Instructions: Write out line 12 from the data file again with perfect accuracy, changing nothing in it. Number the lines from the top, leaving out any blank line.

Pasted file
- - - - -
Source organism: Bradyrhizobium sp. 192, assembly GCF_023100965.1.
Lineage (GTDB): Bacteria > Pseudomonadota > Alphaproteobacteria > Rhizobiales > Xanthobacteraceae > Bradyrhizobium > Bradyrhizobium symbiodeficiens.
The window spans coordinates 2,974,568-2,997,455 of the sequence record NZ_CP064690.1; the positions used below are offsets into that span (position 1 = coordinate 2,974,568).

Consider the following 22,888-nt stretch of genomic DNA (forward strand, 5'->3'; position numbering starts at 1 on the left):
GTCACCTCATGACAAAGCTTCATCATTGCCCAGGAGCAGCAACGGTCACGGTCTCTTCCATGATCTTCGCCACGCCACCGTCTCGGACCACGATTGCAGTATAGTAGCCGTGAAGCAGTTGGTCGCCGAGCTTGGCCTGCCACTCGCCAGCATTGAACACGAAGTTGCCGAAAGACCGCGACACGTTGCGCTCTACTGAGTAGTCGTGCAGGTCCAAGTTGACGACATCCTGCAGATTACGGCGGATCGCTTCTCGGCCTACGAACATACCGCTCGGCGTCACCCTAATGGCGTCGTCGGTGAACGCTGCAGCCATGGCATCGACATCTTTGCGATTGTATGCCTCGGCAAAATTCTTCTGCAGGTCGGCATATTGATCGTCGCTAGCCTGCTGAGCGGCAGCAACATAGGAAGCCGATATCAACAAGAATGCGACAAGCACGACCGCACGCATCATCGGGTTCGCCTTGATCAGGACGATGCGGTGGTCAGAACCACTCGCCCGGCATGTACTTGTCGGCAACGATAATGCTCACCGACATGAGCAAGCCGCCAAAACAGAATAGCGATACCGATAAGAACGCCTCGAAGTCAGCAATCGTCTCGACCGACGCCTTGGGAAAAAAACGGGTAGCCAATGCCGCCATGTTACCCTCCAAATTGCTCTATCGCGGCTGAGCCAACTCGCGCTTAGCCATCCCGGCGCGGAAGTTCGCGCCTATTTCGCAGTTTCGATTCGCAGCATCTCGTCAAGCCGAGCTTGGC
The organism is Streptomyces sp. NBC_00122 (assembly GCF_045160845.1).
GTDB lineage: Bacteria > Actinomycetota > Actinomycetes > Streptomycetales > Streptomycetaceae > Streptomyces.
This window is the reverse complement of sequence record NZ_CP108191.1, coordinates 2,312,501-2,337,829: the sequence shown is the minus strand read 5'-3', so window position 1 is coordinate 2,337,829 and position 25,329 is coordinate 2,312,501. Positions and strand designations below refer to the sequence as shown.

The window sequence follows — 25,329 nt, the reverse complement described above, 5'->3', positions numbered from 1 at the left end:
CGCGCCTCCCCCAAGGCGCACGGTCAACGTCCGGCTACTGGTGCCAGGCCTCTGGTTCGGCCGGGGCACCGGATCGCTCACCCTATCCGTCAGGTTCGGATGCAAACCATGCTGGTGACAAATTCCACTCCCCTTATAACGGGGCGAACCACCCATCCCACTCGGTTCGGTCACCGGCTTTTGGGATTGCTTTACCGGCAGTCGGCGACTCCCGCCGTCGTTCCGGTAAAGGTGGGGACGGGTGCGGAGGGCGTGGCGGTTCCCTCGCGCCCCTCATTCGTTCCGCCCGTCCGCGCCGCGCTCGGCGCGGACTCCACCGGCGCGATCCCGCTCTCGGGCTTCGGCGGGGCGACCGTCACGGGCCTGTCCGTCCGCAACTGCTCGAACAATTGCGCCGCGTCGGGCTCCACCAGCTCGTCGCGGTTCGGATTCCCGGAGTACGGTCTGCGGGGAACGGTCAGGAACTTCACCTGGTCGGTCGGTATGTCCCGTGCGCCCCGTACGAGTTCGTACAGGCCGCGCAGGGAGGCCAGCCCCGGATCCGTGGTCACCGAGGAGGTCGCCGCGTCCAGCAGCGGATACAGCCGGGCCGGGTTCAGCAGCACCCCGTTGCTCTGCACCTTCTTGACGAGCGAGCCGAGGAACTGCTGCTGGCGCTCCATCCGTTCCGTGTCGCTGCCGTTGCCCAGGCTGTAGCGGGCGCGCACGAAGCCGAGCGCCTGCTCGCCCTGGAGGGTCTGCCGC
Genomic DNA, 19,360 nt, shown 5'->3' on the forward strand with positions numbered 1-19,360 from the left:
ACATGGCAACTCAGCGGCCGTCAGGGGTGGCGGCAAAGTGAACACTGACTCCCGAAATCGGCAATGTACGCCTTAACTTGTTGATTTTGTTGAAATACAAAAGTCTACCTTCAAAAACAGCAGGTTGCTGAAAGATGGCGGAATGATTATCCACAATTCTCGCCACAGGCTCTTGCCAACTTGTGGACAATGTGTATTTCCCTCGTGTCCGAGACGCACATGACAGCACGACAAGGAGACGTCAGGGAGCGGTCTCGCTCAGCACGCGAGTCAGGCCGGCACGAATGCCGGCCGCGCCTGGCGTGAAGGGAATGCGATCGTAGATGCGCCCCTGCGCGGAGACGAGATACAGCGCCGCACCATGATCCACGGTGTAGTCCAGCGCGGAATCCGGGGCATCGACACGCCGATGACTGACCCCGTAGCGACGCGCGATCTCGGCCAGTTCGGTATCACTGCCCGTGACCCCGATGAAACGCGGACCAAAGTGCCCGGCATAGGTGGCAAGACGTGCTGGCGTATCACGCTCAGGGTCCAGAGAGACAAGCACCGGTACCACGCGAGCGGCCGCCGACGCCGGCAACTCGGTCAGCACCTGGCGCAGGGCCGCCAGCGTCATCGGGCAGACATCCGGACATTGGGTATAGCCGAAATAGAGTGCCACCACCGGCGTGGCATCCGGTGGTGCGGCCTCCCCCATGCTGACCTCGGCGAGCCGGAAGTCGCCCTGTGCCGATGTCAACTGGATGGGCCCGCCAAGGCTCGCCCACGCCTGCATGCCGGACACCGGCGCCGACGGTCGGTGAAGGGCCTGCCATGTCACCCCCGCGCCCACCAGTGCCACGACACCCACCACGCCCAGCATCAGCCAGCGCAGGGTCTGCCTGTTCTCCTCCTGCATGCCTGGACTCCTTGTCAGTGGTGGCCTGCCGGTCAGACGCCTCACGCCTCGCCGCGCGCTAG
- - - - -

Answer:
ACATGGCAACTCAGCGGCCGTCAGGGGTGGCGGCAAAGTGAACACTGACTCCCGAAATCGGCAATGTACGCCTTAACTTGTTGATTTTGTTGAAATACAAAAGTCTACCTTCAAAAACAGCAGGTTGCTGAAAGATGGCGGAATGATTATCCACAATTCTCGCCACAGGCTCTTGCCAACTTGTGGACAATGTGTATTTCCCTCGTGTCCGAGACGCACATGACAGCACGACAAGGAGACGTCAGGGAGCGGTCTCGCTCAGCACGCGAGTCAGGCCGGCACGAATGCCGGCCGCGCCTGGCGTGAAGGGAATGCGATCGTAGATGCGCCCCTGCGCGGAGACGAGATACAGCGCCGCACCATGATCCACGGTGTAGTCCAGCGCGGAATCCGGGGCATCGACACGCCGATGACTGACCCCGTAGCGACGCGCGATCTCGGCCAGTTCGGTATCACTGCCCGTGACCCCGATGAAACGCGGACCAAAGTGCCCGGCATAGGTGGCAAGACGTGCTGGCGTATCACGCTCAGGGTCCAGAGAGACAAGCACCGGTACCACGCGAGCGGCCGCCGACGCCGGCAACTCGGTCAGCACCTGGCGCAGGGCCGCCAGCGTCATCGGGCAGACATCCGGACATTGGGTATAGCCGAAATAGAGTGCCACCACCGGCGTGGCATCCGGTGGTGCGGCCTCCCCCATGCTGACCTCGGCGAGCCGGAAGTCGCCCTGTGCCGATGTCAACTGGATGGGCCCGCCAAGGCTCGCCCACGCCTGCATGCCGGACACCGGCGCCGACGGTCGGTGAAGGGCCTGCCATGTCACCCCCGCGCCCACCAGTGCCACGACACCCACCACGCCCAGCATCAGCCAGCGCAGGGTCTGCCTGTTCTCCTCCTGCATGCCTGGACTCCTTGTCAGTGGTGGCCTGCCGGTCAGACGCCTCACGCCTCGCCGCGCGCTAG